Multinational companies can send key staff to work in Canada through Intra-Company Transfer work permits.
If your company has a parent company, branch, subsidiary, or affiliate in Canada, you can send key personnel to the Canadian location through an Intra-Company Transfer (ICT).
Both the company and the transferee must meet certain qualifications to be eligible for the ICT.
Company requirements for ICT
In order for a company to be qualified for an ICT, it needs to be operating in Canada. It is not enough to just have a physical presence. The Canadian and foreign locations must be providing goods and services on an ongoing basis.
There may be some flexibility allowed for start-ups. In specific cases involving the transfer of senior managers or executives, Canada may accept that the address of the new start-up is not yet secured. The company may use its lawyer’s Canadian address until the executive can purchase or lease a location.
Also, start-ups must have realistic plans to staff their new operations and be financially able to start a business in Canada and pay employees.
When transferring executives or managers, the company must demonstrate it will be large enough to support executive or management functions.
When transferring a worker with specialized knowledge, the company must ensure the work is guided and directed by management at the Canadian operation and demonstrate that the company is expected to be doing business.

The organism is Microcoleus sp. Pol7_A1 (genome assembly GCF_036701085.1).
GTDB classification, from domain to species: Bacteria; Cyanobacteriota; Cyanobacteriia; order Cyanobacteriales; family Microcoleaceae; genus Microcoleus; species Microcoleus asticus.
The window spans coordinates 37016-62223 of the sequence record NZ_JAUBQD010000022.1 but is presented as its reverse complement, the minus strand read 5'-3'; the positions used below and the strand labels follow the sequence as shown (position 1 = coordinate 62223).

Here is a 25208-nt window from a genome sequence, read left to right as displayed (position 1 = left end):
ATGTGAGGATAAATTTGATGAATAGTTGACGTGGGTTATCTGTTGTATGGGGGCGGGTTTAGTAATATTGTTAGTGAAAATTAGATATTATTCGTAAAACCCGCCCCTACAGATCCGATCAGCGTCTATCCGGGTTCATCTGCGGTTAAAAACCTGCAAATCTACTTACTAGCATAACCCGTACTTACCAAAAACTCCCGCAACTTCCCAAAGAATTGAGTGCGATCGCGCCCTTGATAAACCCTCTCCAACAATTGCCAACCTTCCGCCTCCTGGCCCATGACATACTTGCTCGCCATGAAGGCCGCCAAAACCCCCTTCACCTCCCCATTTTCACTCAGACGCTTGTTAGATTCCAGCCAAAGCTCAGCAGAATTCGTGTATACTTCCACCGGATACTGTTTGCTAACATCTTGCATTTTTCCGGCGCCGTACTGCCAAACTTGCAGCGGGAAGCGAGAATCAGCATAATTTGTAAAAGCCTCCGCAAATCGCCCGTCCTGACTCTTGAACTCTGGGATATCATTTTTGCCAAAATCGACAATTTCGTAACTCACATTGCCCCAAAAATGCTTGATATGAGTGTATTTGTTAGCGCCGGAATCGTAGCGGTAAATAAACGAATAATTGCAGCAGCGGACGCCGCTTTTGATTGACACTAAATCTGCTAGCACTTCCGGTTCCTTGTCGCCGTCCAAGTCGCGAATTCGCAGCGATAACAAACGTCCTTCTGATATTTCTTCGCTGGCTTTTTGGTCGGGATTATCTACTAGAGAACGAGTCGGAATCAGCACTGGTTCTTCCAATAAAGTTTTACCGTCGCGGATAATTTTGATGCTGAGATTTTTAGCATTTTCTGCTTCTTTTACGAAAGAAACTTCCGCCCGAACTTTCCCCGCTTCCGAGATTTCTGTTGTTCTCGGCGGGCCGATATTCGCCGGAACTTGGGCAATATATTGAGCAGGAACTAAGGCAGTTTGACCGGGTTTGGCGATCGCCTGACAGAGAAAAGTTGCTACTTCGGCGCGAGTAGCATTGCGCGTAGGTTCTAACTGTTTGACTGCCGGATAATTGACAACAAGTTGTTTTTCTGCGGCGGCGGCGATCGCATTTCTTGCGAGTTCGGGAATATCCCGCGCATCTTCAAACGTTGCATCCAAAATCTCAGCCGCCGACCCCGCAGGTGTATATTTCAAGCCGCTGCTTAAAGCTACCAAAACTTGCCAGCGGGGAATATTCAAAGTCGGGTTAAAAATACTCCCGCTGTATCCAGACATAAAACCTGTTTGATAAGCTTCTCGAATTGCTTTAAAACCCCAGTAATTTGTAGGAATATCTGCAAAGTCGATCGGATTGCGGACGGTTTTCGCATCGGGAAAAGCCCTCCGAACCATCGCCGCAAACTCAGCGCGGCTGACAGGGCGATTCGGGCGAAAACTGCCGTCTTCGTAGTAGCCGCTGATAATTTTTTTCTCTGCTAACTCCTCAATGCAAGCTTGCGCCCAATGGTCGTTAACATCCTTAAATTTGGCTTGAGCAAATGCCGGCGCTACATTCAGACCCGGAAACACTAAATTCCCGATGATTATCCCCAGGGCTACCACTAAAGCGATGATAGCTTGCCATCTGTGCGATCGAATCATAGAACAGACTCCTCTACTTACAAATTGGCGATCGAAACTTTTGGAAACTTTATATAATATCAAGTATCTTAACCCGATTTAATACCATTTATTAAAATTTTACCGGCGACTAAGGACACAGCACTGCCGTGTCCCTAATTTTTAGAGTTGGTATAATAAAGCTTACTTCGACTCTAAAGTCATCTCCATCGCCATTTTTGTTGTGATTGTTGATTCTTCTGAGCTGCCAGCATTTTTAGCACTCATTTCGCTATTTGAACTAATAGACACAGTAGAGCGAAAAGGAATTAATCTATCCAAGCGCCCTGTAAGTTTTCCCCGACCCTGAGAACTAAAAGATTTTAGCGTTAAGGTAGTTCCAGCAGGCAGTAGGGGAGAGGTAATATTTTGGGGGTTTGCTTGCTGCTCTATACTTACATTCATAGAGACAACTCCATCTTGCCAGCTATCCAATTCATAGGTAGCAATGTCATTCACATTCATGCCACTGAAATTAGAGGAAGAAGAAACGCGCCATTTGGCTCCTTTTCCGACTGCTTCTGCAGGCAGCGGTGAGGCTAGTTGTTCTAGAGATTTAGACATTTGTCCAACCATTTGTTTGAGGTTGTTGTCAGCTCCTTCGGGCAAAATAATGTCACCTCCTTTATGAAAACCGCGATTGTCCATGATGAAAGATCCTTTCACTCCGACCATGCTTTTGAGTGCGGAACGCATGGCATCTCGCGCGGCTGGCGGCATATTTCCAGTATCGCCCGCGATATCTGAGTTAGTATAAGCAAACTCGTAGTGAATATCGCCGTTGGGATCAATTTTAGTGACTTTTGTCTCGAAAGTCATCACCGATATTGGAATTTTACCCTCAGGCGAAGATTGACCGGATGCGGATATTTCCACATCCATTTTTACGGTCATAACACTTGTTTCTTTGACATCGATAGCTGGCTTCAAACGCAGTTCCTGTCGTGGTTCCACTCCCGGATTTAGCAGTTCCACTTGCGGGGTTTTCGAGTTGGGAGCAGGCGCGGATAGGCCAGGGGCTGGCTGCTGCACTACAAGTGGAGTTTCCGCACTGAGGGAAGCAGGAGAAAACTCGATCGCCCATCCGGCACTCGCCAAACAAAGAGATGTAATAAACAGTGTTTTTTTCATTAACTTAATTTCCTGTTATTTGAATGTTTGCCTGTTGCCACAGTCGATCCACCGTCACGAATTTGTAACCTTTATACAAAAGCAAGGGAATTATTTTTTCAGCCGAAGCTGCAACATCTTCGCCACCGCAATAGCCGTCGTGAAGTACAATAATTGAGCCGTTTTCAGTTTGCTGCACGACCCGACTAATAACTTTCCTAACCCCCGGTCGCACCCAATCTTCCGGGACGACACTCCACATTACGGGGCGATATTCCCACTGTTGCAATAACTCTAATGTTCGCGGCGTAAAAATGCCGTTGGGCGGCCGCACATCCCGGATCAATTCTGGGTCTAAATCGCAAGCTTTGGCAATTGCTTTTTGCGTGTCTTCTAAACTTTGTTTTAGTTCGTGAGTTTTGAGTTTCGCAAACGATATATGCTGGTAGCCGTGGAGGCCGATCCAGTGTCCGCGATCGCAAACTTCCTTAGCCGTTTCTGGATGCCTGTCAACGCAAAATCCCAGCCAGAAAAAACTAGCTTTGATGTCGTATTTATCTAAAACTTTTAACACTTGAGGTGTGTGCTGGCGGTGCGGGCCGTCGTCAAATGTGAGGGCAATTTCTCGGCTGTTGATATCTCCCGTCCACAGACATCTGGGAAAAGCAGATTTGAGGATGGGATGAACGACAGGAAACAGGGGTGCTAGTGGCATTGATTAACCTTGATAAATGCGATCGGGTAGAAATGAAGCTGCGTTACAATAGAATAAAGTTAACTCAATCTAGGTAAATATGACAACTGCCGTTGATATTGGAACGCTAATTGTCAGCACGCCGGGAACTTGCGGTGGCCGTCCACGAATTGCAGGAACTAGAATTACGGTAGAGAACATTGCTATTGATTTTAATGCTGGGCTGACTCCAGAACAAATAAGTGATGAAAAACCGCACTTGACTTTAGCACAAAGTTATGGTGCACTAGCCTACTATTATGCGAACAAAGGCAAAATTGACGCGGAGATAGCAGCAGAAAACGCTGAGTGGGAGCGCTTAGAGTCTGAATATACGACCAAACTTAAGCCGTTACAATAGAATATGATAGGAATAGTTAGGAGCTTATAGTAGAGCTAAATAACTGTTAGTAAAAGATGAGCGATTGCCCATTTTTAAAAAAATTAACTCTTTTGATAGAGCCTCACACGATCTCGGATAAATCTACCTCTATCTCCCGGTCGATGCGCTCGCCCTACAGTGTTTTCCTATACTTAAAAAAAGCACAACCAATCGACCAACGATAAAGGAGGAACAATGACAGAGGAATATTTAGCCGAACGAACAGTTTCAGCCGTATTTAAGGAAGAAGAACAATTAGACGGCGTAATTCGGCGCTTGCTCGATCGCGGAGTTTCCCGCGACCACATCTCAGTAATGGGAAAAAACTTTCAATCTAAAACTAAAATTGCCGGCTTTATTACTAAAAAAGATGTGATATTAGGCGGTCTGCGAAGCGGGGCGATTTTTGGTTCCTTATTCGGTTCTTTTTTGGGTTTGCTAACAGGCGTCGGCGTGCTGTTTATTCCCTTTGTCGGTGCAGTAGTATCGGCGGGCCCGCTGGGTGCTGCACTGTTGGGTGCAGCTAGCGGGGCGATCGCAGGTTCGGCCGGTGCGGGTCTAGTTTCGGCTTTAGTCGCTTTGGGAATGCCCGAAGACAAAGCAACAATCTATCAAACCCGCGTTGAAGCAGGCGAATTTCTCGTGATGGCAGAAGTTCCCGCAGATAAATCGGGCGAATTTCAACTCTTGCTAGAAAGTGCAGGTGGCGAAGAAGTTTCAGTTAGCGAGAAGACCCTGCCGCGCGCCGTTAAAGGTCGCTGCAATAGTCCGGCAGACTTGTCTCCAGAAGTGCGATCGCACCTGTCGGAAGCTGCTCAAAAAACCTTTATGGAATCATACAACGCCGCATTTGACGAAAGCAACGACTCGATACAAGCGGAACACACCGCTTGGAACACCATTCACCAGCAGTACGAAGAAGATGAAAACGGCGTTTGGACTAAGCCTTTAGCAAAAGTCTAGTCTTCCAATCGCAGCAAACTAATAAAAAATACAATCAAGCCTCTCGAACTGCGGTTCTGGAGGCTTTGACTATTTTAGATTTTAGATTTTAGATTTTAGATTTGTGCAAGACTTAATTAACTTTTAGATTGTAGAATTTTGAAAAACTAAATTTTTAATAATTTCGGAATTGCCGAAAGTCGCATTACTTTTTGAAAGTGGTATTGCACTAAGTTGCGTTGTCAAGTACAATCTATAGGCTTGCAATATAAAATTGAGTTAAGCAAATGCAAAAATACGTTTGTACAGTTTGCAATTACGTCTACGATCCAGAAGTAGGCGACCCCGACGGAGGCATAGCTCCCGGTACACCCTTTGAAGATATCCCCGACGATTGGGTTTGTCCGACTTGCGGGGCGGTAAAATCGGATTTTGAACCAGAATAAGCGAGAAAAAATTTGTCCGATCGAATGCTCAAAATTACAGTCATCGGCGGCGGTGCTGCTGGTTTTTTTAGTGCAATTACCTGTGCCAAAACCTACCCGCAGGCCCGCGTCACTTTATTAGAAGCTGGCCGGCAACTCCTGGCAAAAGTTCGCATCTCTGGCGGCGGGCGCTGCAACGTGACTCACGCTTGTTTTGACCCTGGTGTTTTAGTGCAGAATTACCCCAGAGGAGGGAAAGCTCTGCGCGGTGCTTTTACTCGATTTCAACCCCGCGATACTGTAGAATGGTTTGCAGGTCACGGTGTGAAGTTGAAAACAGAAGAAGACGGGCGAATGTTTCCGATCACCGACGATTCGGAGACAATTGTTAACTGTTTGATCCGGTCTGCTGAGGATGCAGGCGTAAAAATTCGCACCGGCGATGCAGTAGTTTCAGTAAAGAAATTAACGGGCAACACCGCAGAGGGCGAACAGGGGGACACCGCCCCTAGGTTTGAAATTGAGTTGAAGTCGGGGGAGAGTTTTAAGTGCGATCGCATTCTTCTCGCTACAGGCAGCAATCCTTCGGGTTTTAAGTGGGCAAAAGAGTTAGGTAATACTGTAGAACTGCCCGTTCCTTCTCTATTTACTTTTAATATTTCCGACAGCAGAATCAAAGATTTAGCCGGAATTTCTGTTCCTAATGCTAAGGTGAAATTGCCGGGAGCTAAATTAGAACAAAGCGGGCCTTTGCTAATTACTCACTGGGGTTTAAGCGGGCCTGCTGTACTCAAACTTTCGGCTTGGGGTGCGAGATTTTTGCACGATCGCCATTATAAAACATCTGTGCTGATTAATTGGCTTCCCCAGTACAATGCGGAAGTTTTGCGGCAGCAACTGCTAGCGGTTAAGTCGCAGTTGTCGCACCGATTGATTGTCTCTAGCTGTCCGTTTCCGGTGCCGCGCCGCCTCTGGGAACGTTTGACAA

Intra-company transferee requirements
Intra-company transferees may apply for work permits if they:
- are employed by a multi-national company and seeking to work in a parent, subsidiary, branch, or affiliate of that company in Canada;
- are being transferred to a position in an executive, senior managerial, or specialized knowledge capacity;
- are transferring to a Canadian location that has a qualifying relationship with their current company, and will be working at a legitimate and continuing establishment of that company;
- have been employed continuously (via payroll or by contract directly with the company), by the company that plans to transfer them outside Canada in a similar full-time position for at least one year in the three-year period immediately preceding the date of initial application.
- are coming to Canada temporarily;
- comply with all immigration requirements for temporary entry.
If the transferee has not had full-time work experience with the foreign company, immigration officers may consider other factors before refusing the applicant on this basis alone. Some of the other considerations could include the number of years of work experience the applicant had with the foreign company, the similarity of the positions, and the extent of the part-time position. Officers will also look for signs of abuse of the intra-company transferee provision.